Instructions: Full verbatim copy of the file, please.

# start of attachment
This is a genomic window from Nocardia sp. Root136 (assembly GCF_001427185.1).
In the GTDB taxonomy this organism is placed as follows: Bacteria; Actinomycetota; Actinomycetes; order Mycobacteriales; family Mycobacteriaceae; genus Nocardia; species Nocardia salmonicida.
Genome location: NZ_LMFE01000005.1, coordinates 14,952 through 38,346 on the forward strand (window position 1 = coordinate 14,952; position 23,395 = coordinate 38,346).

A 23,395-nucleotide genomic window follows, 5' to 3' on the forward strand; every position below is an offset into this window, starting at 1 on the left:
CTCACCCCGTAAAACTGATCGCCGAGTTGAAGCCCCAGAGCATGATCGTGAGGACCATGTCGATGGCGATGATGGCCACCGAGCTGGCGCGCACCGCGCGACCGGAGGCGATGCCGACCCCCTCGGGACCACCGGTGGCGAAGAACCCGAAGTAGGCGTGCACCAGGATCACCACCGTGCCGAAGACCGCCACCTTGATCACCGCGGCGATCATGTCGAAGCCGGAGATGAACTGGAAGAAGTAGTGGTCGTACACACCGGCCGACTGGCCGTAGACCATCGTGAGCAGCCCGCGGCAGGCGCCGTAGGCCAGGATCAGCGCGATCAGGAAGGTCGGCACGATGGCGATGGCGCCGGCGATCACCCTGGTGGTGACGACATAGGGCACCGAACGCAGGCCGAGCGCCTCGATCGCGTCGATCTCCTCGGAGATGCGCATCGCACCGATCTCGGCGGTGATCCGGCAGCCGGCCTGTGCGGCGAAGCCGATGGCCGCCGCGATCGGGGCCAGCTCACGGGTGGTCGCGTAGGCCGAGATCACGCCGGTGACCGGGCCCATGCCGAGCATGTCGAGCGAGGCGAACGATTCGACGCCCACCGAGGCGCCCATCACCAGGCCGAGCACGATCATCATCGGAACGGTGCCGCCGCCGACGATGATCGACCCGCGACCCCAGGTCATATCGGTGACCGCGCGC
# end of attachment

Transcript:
This is a genomic window from Nocardia sp. Root136 (assembly GCF_001427185.1).
In the GTDB taxonomy this organism is placed as follows: Bacteria; Actinomycetota; Actinomycetes; order Mycobacteriales; family Mycobacteriaceae; genus Nocardia; species Nocardia salmonicida.
Genome location: NZ_LMFE01000005.1, coordinates 14,952 through 38,346 on the forward strand (window position 1 = coordinate 14,952; position 23,395 = coordinate 38,346).

A 23,395-nucleotide genomic window follows, 5' to 3' on the forward strand; every position below is an offset into this window, starting at 1 on the left:
CTCACCCCGTAAAACTGATCGCCGAGTTGAAGCCCCAGAGCATGATCGTGAGGACCATGTCGATGGCGATGATGGCCACCGAGCTGGCGCGCACCGCGCGACCGGAGGCGATGCCGACCCCCTCGGGACCACCGGTGGCGAAGAACCCGAAGTAGGCGTGCACCAGGATCACCACCGTGCCGAAGACCGCCACCTTGATCACCGCGGCGATCATGTCGAAGCCGGAGATGAACTGGAAGAAGTAGTGGTCGTACACACCGGCCGACTGGCCGTAGACCATCGTGAGCAGCCCGCGGCAGGCGCCGTAGGCCAGGATCAGCGCGATCAGGAAGGTCGGCACGATGGCGATGGCGCCGGCGATCACCCTGGTGGTGACGACATAGGGCACCGAACGCAGGCCGAGCGCCTCGATCGCGTCGATCTCCTCGGAGATGCGCATCGCACCGATCTCGGCGGTGATCCGGCAGCCGGCCTGTGCGGCGAAGCCGATGGCCGCCGCGATCGGGGCCAGCTCACGGGTGGTCGCGTAGGCCGAGATCACGCCGGTGACCGGGCCCATGCCGAGCATGTCGAGCGAGGCGAACGATTCGACGCCCACCGAGGCGCCCATCACCAGGCCGAGCACGATCATCATCGGAACGGTGCCGCCGCCGACGATGATCGACCCGCGACCCCAGGTCATATCGGTGACCGCGCGC